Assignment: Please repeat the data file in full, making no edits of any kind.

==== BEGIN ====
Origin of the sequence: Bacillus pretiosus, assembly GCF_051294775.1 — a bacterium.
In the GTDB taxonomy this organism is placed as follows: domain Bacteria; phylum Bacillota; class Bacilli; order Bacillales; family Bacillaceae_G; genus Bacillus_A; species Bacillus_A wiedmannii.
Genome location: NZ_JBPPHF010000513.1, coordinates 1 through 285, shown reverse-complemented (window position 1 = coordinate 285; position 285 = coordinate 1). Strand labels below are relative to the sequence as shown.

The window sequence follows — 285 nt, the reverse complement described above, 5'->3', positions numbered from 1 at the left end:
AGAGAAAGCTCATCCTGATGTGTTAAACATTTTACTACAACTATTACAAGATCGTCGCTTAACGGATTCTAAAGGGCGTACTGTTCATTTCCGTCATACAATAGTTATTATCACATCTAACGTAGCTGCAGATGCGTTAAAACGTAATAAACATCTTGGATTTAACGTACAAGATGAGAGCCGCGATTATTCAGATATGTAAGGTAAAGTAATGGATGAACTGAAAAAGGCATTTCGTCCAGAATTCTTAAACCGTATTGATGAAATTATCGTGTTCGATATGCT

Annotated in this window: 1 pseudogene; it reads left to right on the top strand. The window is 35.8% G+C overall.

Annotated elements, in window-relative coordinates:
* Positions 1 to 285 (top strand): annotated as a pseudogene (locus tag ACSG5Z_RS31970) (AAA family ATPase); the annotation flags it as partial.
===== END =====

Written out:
Origin of the sequence: Bacillus pretiosus, assembly GCF_051294775.1 — a bacterium.
In the GTDB taxonomy this organism is placed as follows: domain Bacteria; phylum Bacillota; class Bacilli; order Bacillales; family Bacillaceae_G; genus Bacillus_A; species Bacillus_A wiedmannii.
Genome location: NZ_JBPPHF010000513.1, coordinates 1 through 285, shown reverse-complemented (window position 1 = coordinate 285; position 285 = coordinate 1). Strand labels below are relative to the sequence as shown.

The window sequence follows — 285 nt, the reverse complement described above, 5'->3', positions numbered from 1 at the left end:
AGAGAAAGCTCATCCTGATGTGTTAAACATTTTACTACAACTATTACAAGATCGTCGCTTAACGGATTCTAAAGGGCGTACTGTTCATTTCCGTCATACAATAGTTATTATCACATCTAACGTAGCTGCAGATGCGTTAAAACGTAATAAACATCTTGGATTTAACGTACAAGATGAGAGCCGCGATTATTCAGATATGTAAGGTAAAGTAATGGATGAACTGAAAAAGGCATTTCGTCCAGAATTCTTAAACCGTATTGATGAAATTATCGTGTTCGATATGCT

Annotated in this window: 1 pseudogene; it reads left to right on the top strand. The window is 35.8% G+C overall.

Annotated elements, in window-relative coordinates:
* Positions 1 to 285 (top strand): annotated as a pseudogene (locus tag ACSG5Z_RS31970) (AAA family ATPase); the annotation flags it as partial.